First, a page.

Saturday, 22 July 2017

Review: The Hired Man, Union

"We're not hurried, or flurried, or worried, for ourselves"

The Hired Man remains one of my all-time favourite British musicals, the lusciousness of Howard Goodall's score simply gorgeous to listen and so any opportunity to hear it is one gladly taken. The Union Theatre's Goodall festival a couple of years ago featured the dreaming, Love Story, and Girlfriends and you wouldn't put it past them to host the fringe premiere of Bend It Like Beckham sometime soon, but it is the show based on Melvyn Bragg's novel that takes the spotlight for now.

Set at the turn of the previous century in the unforgiving rural landscape of Cumbria, The Hired Man himself is the hard-working John Tallentire, a man who will turn to any aspect of working the land - above in the field or below in the mines - to support his family, but in difficult times and with the Great War approaching, life is tough. From love triangles to family tragedies, organised labour disputes to the brutal realities of war, a laugh-a-minute musical comedy this is not.

What it is though, is a beautiful testament to the spirit of community and this is something that sings loudly from Brendan Matthew's barefoot production. Charlotte Tooth's choreography might initially seem a little over-animated but you soon realise it is less a realistic representation of hard-bitten rural life and more an expression of the pleasure in coming together, of harmonising with your fellow man or woman. Justin Williams's strikingly effective design brings the right rustic touch too.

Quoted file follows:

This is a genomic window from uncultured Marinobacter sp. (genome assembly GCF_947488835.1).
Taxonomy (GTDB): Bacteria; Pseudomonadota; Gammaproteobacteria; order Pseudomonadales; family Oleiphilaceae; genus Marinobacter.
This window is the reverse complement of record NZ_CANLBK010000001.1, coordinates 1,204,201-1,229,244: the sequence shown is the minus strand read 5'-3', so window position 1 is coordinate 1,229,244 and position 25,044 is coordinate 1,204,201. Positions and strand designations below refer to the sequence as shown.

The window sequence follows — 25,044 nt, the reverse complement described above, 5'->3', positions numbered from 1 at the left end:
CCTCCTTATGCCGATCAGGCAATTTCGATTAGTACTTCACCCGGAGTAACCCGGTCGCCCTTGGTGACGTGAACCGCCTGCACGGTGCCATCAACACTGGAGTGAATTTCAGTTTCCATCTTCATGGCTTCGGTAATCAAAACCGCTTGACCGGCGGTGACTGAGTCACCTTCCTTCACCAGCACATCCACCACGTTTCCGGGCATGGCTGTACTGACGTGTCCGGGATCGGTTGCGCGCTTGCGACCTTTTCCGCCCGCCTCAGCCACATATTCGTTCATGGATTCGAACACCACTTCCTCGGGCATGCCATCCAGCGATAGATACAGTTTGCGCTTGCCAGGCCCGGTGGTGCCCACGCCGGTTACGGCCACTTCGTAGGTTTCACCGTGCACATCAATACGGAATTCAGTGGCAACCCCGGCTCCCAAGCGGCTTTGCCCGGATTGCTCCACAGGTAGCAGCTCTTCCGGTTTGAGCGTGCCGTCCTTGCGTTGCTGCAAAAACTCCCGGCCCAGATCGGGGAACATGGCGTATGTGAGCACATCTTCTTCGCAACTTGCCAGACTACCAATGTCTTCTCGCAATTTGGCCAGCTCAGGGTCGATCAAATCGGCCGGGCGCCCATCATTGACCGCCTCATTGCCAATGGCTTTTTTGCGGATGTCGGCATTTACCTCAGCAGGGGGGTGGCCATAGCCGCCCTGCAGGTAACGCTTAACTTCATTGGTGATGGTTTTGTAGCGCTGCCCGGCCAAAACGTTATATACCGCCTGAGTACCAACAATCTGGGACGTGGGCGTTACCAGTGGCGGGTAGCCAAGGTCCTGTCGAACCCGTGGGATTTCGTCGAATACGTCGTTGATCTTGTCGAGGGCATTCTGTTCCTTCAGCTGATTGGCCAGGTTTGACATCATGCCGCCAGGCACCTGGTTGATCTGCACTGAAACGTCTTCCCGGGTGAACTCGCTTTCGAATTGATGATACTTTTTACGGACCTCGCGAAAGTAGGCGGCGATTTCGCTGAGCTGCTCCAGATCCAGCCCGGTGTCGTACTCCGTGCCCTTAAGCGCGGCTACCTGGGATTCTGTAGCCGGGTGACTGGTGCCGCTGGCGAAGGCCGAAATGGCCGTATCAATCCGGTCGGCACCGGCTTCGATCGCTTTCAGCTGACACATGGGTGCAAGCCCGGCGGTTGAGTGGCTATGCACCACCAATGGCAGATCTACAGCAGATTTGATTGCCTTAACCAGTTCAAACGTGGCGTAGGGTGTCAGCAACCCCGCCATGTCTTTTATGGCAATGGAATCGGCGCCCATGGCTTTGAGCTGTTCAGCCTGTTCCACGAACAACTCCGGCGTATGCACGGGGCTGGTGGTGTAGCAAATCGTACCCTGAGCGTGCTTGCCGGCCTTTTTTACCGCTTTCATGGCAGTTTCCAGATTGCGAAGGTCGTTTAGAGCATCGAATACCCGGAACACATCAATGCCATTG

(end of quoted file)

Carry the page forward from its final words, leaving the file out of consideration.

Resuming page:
Performances are strong - Ifan Gwilym-Jones' John is an appropriately decent but slightly staid presence, Luke Kelly's Jackson is handsome enough to justify considering whether to leave your spouse and kids and Rebecca Gilliland as John's wife Emily is gently compelling as she's torn between the two. The production's only main weakness comes in their audability whilst singing. Richard Bates' musical direction has the singers unmiked and in the many choral passages, the sound is glorious but even in the intimacy of this theatre, solo singers were frequently struggling to be heard. A little tinkering with the sound balance and some beefed-up projection should fix things to match the level of the rest of this very good production. 

Running time: 2 hours 15 minutes (with interval)
Booking until 12th August

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